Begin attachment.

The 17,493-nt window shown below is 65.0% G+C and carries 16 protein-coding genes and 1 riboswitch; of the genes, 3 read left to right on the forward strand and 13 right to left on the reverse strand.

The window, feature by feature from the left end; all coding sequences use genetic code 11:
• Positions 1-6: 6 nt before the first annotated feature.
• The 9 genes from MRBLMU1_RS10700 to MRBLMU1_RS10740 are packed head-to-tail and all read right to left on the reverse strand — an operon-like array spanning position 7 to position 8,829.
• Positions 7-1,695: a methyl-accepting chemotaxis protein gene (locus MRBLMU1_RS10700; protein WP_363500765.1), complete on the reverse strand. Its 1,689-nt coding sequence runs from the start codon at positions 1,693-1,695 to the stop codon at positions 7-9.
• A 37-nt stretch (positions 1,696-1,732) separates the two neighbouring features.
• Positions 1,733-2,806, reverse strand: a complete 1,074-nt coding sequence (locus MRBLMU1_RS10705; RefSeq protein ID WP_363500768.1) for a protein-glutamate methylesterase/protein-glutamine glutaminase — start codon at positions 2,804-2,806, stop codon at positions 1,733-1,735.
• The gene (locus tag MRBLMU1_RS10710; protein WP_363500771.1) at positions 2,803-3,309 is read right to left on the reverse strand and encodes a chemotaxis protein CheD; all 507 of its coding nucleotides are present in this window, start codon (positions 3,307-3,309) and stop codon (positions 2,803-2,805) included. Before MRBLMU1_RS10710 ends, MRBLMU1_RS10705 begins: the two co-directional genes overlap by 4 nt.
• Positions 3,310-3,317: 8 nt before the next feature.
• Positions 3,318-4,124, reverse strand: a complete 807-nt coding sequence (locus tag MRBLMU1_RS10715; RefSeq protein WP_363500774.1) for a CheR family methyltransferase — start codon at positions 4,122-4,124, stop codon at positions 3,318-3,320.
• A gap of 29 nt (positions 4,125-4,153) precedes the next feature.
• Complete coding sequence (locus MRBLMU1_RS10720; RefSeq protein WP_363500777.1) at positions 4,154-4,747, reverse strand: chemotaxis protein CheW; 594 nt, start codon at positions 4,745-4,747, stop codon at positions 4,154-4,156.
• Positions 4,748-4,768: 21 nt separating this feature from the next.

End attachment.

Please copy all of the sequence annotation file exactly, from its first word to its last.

The 17,493-nt window shown below is 65.0% G+C and carries 16 protein-coding genes and 1 riboswitch; of the genes, 3 read left to right on the forward strand and 13 right to left on the reverse strand.

The window, feature by feature from the left end; all coding sequences use genetic code 11:
• Positions 1-6: 6 nt before the first annotated feature.
• The 9 genes from MRBLMU1_RS10700 to MRBLMU1_RS10740 are packed head-to-tail and all read right to left on the reverse strand — an operon-like array spanning position 7 to position 8,829.
• Positions 7-1,695: a methyl-accepting chemotaxis protein gene (locus MRBLMU1_RS10700; protein WP_363500765.1), complete on the reverse strand. Its 1,689-nt coding sequence runs from the start codon at positions 1,693-1,695 to the stop codon at positions 7-9.
• A 37-nt stretch (positions 1,696-1,732) separates the two neighbouring features.
• Positions 1,733-2,806, reverse strand: a complete 1,074-nt coding sequence (locus MRBLMU1_RS10705; RefSeq protein ID WP_363500768.1) for a protein-glutamate methylesterase/protein-glutamine glutaminase — start codon at positions 2,804-2,806, stop codon at positions 1,733-1,735.
• The gene (locus tag MRBLMU1_RS10710; protein WP_363500771.1) at positions 2,803-3,309 is read right to left on the reverse strand and encodes a chemotaxis protein CheD; all 507 of its coding nucleotides are present in this window, start codon (positions 3,307-3,309) and stop codon (positions 2,803-2,805) included. Before MRBLMU1_RS10710 ends, MRBLMU1_RS10705 begins: the two co-directional genes overlap by 4 nt.
• Positions 3,310-3,317: 8 nt before the next feature.
• Positions 3,318-4,124, reverse strand: a complete 807-nt coding sequence (locus tag MRBLMU1_RS10715; RefSeq protein WP_363500774.1) for a CheR family methyltransferase — start codon at positions 4,122-4,124, stop codon at positions 3,318-3,320.
• A gap of 29 nt (positions 4,125-4,153) precedes the next feature.
• Complete coding sequence (locus MRBLMU1_RS10720; RefSeq protein WP_363500777.1) at positions 4,154-4,747, reverse strand: chemotaxis protein CheW; 594 nt, start codon at positions 4,745-4,747, stop codon at positions 4,154-4,156.
• Positions 4,748-4,768: 21 nt separating this feature from the next.